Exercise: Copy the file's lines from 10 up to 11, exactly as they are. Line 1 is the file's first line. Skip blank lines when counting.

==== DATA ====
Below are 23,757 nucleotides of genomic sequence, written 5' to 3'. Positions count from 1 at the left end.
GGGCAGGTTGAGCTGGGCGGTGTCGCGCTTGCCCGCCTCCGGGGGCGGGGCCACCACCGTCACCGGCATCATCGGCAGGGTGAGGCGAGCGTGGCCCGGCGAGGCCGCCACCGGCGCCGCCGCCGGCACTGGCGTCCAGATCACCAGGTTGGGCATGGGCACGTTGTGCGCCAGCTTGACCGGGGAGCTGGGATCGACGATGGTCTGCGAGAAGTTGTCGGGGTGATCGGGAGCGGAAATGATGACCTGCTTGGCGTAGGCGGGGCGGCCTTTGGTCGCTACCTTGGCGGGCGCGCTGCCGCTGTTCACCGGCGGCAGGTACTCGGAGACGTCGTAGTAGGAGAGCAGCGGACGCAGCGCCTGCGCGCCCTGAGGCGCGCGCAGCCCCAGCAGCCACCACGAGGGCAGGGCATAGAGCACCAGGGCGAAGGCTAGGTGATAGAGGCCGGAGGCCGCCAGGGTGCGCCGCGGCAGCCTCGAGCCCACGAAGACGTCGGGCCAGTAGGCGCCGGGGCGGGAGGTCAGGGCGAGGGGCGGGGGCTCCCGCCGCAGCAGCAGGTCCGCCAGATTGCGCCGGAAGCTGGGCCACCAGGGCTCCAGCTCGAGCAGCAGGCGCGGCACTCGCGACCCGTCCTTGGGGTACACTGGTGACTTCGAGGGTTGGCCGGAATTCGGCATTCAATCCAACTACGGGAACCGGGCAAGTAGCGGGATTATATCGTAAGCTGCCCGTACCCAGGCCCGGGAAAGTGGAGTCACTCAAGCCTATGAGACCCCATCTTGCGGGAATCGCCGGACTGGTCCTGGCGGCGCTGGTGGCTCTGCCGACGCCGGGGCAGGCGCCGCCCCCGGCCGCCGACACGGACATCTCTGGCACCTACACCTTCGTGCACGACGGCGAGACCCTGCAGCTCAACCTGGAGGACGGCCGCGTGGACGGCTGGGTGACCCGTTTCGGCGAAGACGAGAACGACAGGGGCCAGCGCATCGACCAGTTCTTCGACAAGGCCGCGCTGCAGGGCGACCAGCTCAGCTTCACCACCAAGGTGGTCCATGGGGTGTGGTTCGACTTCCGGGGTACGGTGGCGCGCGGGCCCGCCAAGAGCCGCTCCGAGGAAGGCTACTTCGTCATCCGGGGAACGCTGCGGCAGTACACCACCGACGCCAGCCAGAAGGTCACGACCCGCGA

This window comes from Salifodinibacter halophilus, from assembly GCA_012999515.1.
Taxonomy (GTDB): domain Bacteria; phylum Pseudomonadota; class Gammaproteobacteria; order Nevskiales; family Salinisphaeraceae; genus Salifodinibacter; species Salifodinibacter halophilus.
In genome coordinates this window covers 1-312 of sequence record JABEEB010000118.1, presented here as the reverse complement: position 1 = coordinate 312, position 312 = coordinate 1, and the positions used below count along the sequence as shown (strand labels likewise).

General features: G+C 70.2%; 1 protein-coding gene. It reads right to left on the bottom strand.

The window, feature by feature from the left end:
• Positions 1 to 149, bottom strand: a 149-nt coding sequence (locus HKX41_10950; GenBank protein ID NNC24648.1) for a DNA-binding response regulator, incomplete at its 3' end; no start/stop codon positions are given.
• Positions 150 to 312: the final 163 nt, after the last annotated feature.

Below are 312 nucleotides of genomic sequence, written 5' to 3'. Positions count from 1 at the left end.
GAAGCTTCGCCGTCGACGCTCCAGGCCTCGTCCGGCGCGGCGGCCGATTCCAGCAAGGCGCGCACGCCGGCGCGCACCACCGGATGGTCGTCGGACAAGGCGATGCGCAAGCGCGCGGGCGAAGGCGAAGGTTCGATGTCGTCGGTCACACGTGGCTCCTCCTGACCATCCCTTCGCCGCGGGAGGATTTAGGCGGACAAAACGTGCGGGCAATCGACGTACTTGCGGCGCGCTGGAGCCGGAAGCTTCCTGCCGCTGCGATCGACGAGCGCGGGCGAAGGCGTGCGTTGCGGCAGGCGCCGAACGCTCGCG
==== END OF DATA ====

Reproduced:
Below are 312 nucleotides of genomic sequence, written 5' to 3'. Positions count from 1 at the left end.
GAAGCTTCGCCGTCGACGCTCCAGGCCTCGTCCGGCGCGGCGGCCGATTCCAGCAAGGCGCGCACGCCGGCGCGCACCACCGGATGGTCGTCGGACAAGGCGATGCGCAAGCGCGCGGGCGAAGGCGAAGGTTCGATGTCGTCGGTCACACGTGGCTCCTCCTGACCATCCCTTCGCCGCGGGAGGATTTAGGCGGACAAAACGTGCGGGCAATCGACGTACTTGCGGCGCGCTGGAGCCGGAAGCTTCCTGCCGCTGCGATCGACGAGCGCGGGCGAAGGCGTGCGTTGCGGCAGGCGCCGAACGCTCGCG